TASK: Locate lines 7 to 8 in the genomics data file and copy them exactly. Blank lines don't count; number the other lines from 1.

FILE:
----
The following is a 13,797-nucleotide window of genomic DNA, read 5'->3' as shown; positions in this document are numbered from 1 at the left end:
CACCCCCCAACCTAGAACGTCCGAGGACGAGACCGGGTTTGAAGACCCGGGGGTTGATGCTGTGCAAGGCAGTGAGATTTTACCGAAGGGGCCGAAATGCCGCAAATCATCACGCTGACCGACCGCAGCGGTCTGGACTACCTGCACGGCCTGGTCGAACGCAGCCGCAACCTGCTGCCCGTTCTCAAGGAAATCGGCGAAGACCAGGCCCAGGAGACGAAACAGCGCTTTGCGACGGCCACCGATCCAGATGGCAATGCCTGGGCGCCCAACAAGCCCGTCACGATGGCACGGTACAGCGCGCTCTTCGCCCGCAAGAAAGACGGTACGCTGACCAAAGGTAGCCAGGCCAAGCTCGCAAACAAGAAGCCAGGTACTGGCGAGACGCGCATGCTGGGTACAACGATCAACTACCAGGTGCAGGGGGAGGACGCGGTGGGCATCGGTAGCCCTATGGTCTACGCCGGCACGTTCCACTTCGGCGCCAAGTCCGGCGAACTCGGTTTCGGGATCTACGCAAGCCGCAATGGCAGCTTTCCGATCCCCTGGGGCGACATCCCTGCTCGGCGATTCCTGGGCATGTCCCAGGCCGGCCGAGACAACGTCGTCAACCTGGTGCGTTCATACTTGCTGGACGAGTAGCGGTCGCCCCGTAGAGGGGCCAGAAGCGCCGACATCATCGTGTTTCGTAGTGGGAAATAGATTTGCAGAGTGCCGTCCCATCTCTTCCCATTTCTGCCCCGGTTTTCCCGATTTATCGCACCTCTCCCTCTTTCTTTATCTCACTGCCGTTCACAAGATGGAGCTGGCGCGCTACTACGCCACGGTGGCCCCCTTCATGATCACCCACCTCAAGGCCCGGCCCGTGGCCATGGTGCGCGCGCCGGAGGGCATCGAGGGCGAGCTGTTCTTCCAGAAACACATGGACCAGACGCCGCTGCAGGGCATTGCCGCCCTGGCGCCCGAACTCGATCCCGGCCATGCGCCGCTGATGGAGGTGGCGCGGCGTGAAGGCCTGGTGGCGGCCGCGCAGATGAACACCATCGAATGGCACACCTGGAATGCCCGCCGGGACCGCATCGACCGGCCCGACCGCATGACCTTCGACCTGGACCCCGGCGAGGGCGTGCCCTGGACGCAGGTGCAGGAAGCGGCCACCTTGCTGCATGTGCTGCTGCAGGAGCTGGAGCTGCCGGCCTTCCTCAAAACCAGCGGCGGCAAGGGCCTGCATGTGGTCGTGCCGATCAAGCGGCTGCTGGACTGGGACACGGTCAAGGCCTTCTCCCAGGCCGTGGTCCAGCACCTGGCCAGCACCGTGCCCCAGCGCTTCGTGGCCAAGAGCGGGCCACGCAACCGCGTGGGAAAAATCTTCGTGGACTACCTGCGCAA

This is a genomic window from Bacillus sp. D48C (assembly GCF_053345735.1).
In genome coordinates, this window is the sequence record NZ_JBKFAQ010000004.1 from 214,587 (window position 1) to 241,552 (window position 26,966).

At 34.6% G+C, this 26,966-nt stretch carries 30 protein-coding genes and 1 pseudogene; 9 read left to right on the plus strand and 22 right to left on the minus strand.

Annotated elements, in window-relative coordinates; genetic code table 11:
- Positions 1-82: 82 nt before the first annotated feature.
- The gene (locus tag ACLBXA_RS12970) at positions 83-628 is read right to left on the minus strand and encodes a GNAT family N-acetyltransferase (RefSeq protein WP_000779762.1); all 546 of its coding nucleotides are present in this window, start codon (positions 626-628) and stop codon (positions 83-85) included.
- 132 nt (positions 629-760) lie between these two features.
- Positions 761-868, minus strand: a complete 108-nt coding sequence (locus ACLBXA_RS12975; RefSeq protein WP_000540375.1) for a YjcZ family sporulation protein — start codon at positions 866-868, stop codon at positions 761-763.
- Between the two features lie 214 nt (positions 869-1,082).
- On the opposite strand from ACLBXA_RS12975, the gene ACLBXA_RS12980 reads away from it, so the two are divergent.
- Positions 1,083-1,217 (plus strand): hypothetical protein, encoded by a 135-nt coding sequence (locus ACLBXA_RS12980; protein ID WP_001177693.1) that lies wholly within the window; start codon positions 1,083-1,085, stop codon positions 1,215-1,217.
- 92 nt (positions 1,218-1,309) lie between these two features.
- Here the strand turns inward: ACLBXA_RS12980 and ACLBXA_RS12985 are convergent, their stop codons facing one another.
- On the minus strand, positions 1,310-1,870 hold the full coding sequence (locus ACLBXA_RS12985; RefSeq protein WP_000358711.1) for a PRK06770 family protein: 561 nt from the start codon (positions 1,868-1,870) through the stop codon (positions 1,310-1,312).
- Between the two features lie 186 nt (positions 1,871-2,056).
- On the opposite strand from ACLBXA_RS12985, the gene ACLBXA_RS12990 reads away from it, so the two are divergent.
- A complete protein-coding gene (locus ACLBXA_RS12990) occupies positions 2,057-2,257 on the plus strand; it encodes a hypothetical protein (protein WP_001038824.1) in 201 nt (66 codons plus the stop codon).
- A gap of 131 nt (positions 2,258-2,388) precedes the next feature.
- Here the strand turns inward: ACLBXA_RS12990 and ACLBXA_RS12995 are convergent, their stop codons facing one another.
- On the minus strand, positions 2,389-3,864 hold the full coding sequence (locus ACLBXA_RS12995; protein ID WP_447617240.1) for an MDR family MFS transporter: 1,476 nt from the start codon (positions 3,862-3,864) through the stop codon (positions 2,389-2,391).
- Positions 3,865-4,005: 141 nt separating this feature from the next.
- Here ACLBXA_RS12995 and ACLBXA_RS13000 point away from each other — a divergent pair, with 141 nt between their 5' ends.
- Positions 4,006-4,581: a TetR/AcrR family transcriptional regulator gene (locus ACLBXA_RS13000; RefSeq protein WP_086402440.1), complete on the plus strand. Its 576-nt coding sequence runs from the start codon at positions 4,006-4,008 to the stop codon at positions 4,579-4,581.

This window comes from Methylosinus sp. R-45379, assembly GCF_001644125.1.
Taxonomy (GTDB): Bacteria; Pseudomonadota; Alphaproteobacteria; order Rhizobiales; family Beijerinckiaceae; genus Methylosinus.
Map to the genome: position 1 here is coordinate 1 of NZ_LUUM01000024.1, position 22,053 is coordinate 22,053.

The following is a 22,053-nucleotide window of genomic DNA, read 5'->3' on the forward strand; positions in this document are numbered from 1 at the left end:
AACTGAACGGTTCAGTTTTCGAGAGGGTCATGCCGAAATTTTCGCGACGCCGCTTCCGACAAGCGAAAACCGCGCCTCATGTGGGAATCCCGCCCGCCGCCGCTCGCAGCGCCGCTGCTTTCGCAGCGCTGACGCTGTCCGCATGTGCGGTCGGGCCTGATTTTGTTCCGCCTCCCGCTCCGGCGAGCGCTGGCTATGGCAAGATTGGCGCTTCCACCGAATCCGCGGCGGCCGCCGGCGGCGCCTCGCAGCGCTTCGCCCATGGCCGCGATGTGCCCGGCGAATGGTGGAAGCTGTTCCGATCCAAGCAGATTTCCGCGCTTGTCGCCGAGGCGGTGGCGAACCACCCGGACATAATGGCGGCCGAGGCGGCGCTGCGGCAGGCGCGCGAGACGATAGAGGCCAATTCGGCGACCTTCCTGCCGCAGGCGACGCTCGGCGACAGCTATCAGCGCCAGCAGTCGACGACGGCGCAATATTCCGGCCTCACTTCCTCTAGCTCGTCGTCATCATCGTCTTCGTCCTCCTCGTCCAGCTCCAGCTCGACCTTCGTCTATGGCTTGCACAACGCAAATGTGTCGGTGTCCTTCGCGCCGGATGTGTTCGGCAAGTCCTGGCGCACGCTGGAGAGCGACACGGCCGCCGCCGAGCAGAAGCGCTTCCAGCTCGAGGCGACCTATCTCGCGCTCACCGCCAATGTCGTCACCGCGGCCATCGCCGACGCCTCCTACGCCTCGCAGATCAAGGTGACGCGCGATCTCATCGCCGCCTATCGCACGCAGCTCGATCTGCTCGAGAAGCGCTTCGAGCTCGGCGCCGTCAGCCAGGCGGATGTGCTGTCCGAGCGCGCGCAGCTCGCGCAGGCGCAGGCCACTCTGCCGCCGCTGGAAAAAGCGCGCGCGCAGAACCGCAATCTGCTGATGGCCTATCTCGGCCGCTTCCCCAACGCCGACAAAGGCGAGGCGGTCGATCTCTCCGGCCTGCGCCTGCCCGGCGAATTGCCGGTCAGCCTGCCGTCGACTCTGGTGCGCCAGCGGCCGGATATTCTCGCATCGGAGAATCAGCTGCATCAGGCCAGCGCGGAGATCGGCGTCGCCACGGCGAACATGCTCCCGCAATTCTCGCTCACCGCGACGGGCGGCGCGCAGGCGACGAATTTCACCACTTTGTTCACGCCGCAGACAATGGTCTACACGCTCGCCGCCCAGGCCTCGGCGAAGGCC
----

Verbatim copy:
- Positions 1-82: 82 nt before the first annotated feature.
- The gene (locus tag ACLBXA_RS12970) at positions 83-628 is read right to left on the minus strand and encodes a GNAT family N-acetyltransferase (RefSeq protein WP_000779762.1); all 546 of its coding nucleotides are present in this window, start codon (positions 626-628) and stop codon (positions 83-85) included.